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Tuesday, August 03, 2004

Follow the course of the log construction as the walls and floors of Vertebrae Lodge are built. It will take over six weeks to get to the roof, which will be a massive structure.

The first logs are set for Vertebrae Lodge. A milestone!

Two courses laid and Vertebrae lodge begins to take shape. Also, the workers disappear, hidden by the large logs. The effect of the taper in the logs can be seen. It will be a challenge to keep the building level as the walls rise.

Three rounds in place. After all the preparation, these are exciting times. However, what a long way there is to go to the roof. These side walls will be 15 logs high and the end walls will have 14 logs. Two floors have to be placed as well. It will be a race against Mother Nature to get the roof on before the snow flies.

Cutting notches for floor joists. The second floor will be more challenging with workers having to stand on a narrow beam tied to the side of the building.

Floor joists are in and blocking has been placed to provide stiffness and to reduce twisting. The crane loads lifts of decking material in moments.

Here comes another lift of lumber form the sawmill.

Decking being placed over the floor joists. The decking will eventually be covered with plywood. For the first few years, the floor surface in the common rooms will remain painted plywood. Bedroom floors will be carpeted.

As the building rises, interior support is placed for upper floors. Work starts on the floors as soon as the walls are high enough for the joists to be set.

A level building is no accident. As the log walls rise, the butt ends of the logs are alternated, end of end, to offset the natural taper in the logs and to keep the tops of the walls level. Log thickness and taper varied significantly from round to round.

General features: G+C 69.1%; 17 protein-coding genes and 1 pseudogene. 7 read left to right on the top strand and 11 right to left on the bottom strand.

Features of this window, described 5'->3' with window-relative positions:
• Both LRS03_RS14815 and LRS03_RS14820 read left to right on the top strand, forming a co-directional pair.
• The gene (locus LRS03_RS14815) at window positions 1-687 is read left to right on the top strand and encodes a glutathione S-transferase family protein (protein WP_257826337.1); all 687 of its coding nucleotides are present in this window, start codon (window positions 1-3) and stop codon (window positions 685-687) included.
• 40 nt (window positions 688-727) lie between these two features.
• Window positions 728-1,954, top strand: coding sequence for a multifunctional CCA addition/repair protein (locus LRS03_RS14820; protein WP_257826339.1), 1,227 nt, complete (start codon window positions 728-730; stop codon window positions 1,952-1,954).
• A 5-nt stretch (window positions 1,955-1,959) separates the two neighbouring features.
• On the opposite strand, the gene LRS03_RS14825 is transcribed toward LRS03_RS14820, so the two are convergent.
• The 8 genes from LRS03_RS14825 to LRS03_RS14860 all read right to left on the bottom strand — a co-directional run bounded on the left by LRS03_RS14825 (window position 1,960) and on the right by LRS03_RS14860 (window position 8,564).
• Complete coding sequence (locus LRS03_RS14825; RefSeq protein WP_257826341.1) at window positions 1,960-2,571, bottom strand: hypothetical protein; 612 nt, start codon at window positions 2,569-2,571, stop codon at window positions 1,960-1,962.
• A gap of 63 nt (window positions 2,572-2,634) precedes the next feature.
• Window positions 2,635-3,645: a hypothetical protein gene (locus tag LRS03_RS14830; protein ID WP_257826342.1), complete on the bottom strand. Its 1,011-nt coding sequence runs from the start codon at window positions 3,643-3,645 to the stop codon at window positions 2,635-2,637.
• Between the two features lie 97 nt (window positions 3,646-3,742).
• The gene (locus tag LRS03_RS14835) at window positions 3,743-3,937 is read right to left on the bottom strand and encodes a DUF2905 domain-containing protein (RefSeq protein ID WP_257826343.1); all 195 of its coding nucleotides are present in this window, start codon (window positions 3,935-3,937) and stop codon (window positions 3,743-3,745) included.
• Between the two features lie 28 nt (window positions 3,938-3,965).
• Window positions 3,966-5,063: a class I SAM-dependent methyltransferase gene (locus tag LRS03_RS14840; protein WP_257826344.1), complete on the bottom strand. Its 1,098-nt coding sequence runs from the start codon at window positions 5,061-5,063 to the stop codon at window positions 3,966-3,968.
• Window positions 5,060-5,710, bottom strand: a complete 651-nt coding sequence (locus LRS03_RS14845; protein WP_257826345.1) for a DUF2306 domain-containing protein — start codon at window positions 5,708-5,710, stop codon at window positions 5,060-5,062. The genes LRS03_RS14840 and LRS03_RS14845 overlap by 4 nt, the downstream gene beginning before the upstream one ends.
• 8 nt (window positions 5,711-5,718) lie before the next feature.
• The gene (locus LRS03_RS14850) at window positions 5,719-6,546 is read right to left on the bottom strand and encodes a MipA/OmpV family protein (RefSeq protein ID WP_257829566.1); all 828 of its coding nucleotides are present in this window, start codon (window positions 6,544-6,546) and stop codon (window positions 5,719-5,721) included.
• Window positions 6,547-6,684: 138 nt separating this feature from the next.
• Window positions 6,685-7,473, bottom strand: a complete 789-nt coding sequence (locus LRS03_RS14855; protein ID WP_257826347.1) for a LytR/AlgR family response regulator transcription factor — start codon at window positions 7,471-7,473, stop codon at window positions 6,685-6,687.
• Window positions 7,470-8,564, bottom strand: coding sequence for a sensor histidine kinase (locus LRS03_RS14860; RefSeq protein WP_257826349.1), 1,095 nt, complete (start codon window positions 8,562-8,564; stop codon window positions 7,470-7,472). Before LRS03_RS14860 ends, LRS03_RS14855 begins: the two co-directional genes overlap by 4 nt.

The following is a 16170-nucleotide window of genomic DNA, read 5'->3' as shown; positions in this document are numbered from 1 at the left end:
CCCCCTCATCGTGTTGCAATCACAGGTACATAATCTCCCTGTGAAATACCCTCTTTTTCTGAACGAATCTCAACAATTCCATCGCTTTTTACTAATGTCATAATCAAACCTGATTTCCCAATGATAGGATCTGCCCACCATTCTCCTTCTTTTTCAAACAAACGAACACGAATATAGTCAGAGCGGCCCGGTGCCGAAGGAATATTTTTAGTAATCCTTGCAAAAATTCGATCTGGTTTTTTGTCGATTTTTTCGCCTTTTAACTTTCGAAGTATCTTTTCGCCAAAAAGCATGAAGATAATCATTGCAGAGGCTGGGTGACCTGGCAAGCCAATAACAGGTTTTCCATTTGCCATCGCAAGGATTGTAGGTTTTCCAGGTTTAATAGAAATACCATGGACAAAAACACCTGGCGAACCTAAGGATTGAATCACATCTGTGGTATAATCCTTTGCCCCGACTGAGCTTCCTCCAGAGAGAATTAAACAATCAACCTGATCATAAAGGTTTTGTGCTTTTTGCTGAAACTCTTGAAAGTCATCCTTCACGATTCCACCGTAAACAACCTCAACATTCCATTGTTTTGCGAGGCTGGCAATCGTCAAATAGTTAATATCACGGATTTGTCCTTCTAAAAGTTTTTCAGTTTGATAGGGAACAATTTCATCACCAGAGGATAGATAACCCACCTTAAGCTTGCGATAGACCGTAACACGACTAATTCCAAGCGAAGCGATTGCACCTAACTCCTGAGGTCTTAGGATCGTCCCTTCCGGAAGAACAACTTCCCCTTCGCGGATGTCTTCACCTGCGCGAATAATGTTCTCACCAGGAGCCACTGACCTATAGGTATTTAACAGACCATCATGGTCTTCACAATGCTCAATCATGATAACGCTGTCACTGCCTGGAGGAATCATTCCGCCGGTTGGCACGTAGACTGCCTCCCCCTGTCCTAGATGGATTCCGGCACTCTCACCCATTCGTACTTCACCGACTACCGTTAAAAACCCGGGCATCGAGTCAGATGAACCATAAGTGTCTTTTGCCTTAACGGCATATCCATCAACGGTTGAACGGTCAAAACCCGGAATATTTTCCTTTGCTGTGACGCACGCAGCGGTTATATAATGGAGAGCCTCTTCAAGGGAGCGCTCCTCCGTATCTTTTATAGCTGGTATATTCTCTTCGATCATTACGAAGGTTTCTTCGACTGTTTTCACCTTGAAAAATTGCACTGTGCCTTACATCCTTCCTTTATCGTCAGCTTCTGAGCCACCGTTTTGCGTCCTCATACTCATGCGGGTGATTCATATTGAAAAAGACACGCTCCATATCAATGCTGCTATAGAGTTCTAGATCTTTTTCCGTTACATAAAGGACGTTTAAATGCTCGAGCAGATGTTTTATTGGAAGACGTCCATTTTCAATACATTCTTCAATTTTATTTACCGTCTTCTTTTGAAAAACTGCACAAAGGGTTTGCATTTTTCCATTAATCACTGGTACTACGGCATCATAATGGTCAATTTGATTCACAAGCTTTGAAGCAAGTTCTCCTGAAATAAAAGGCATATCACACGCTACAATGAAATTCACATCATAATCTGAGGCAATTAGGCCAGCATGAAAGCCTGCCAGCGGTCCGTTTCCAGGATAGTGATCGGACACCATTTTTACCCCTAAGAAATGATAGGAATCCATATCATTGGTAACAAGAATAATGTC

First floor doors and windows appear. Window openings will be later cut to size and notched to allow the log walls to settle around the window casings. The logs are very green and are full of moisture. As they dry, there will be almost 2 ft of shrinkage in the overall height of the building. This will continue for years.

Scott scribing a joint. The log will also be scribed along it's length so the insulated groove will match the log below and give a good seal.

In the early days, there was lots of supervision and free advice. The small bath house built the prior summer had been the learning exercise for the crew. Now they were into "production".

After being lifted into place and scribed, this log has been broungt down and grooved and notched on the ground. Some logs are notched and grooved on the wall.

Here's a shot of Lori working a log in place (close window when done)

Pretty fancy notch! There must be a story here! The insulation has bee placed and the log is ready to be lifted back on the wall for final trimming and fitting.

Notice the cuts on the log from the drawknives used for peeling the logs. Over 100 logs were hand-peeled, and many of the logs were large.

A log being finally placed, after having been notched and grooved on the ground. Insulation can be seen in the groove. The weight of the building will crush the edges of the groove so that there is a tight seal everywhere. There will be no leakage of air through these joints.

As we said, tight joints!

A saw shoppe is never far away from a log construction site. Chainsaws need constant attention to keep them running and sharp. This is the end wall of the (temporary) staff bunkhouse. The log peeling for Vertebrae Lode was done a little more carefully.

In the early days, the excavator is used to lift the lower logs.

A log lift using a hook on the excavator bucket. In the early days, lots of things were tried.

Higher logs are placed by the crane

Cutting expansion keyways for window frames. As the log walls dry they shrink around the frames which must have deep slots to receive them.

Some photos from the Solitude Lodge construction shows the crane being used to lift logs so workers on the walls can trim notches.

A hive of activity with seven workers in view.

As the walls arise, log walking is part of the job.

The beam hung on the side of the wall provides a walkway for a worker scribing the logs as they are placed.

Just 6 more "rounds" to go. All the walls rise at the same rate. There are seven walls in the round. Hence, about 42 logs to be set to finish the walls. Almost done!

Monday, August 02, 2004

The log work is finally done and posts for the roof support start to appear. The log ends will be trimmed with the final finishing of the building. Many of the windows are yet to be cut to size. That will wait until the roof is on. It's a race against the weather. The first snow is not long off.

Skirting surrounds the crawl space, with metal flashing carefully placed over it. It's a challenge to keep animals and vermin out.

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